Clinical Rheumatology

, Volume 30, Supplement 1, pp 9–18 | Cite as

Introduction to economic modeling for clinical rheumatologists: application to biologic agents in rheumatoid arthritis

  • Carlo A. Marra
  • Nick Bansback
  • Aslam H. Anis
  • Kamran Shojania


Rheumatoid arthritis (RA) is a chronic, debilitating inflammatory, progressive musculoskeletal disease that affects 0.5–1.0% of the adult population in Western countries. The joint destruction and progressive functional disability associated with uncontrolled RA result in tremendous impacts on health-related quality of life, ability to work, and mortality. In addition, the treatment of the disease and associated complications exact a substantial economic burden to the patients, their families, and society. In the last decade, several biological agents (biologics) have been approved for use in RA, revolutionizing treatment. These biologics, which target cytokines such as tumor necrosis factor or lymphocytes such as B or T cells, reduce functional disability and substantially slow the progression of joint damage. However, because these agents typically cost ten to 100 times more than existing available older drug therapies, there has been worldwide concern regarding their impact on healthcare budgets. As such, there has been increased attention towards economic evaluation as a means to determine whether, and in which subgroup of patients, these newer, more expensive agents confer appropriate value for their additional cost. Indeed, evaluations have guided coverage decisions for both private and public health insurance agencies such as the National Institute for Health and Clinical Excellence in the UK. The use of economic evaluations to determine value for money for these agents has attracted both debate and controversy. Some of the controversy is related to the appropriateness of the structure of, and assumptions underlying, the decision models employed to estimate the long-term costs and benefits of these agents over existing therapies. To fully appreciate the debate, one must first understand the basic principles of economic evaluation and the necessity for using decision models to evaluate cost effectiveness. To understand the basic principles of economic evaluation, we refer the reader to an introductory article aimed at clinical rheumatologists. This paper attempts to explain the rationale for the use of economic modeling approaches to assess the value of biologics for RA using specific examples from the literature.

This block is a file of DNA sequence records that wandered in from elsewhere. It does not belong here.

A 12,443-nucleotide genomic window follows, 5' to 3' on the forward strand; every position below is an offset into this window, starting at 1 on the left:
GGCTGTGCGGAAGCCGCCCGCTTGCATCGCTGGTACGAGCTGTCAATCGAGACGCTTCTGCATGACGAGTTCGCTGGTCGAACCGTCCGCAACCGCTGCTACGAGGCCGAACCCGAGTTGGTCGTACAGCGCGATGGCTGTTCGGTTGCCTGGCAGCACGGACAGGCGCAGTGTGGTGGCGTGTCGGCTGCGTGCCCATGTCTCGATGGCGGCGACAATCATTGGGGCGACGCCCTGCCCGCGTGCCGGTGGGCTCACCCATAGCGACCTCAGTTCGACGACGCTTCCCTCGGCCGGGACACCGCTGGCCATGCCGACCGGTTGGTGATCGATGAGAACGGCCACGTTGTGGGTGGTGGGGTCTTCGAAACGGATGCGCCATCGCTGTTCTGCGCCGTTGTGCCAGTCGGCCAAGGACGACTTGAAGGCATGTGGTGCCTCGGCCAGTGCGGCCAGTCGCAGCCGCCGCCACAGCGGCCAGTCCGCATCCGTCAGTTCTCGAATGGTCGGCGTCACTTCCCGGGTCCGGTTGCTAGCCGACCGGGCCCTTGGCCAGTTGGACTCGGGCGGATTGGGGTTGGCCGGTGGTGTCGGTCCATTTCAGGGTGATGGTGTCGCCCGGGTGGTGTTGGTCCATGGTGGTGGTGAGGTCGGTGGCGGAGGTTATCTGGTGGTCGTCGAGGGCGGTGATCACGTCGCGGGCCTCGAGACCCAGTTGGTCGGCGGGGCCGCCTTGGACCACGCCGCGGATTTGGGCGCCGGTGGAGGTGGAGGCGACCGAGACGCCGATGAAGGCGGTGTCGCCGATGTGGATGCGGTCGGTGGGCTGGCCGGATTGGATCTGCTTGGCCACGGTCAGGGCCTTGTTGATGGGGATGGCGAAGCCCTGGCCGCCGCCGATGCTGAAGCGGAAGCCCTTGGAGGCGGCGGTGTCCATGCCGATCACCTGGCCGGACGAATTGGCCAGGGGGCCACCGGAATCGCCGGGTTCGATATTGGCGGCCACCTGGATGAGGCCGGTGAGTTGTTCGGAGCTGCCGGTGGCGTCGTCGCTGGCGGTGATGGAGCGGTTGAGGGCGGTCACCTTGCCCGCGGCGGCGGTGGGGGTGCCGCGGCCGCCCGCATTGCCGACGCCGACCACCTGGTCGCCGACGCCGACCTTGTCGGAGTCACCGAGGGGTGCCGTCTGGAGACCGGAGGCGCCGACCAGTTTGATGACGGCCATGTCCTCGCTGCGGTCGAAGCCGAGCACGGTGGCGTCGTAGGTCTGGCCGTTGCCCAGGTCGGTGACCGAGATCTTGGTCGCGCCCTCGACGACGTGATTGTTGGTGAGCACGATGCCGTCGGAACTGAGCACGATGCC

Economic evaluation Modeling Rheumatoid arthritis 



Carlo Marra is a Government of Canada Research Chair in Pharmaceutical Outcomes and a Michael Smith Foundation for Health Research Scholar.

Conflict of interests

The content of this article is the sole responsibility of the authors. Medical writing assistance for the preparation of this article was provided by Synergy who received financial support from Pfizer. C. Marra has received honoraria from Pfizer for consulting. N. Bansback has no financial relationship with Pfizer or any other pharmaceutical company. A. Anis has received honoraria from Abbott, Eli Lilly, Pfizer and Schering for consulting, and has received research support from Abbott and Pfizer. K. Shojania has received honoraria from Abbott, Amgen, Bristol-Myers Squibb, Merck and Roche for speaking and consulting, and has received research grants from Abbott, Bristol-Myers Squibb, Merck and Roche. K. Shojania has no financial relationship with Pfizer.


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Copyright information

© Clinical Rheumatology 2011

Authors and Affiliations

  • Carlo A. Marra
    • 1
    • 2
    • 3
  • Nick Bansback
    • 3
  • Aslam H. Anis
    • 3
    • 4
  • Kamran Shojania
    • 5
  1. 1.Faculty of Pharmaceutical SciencesUniversity of British ColumbiaVancouverCanada
  2. 2.Arthritis Research CentreVancouverCanada
  3. 3.Centre for Health Evaluation and Outcome SciencesSt. Paul’s HospitalVancouverCanada
  4. 4.School of Population and Public Health, Faculty of MedicineUniversity of British ColumbiaVancouverCanada
  5. 5.Division of Rheumatology, Faculty of MedicineUniversity of British ColumbiaVancouverCanada

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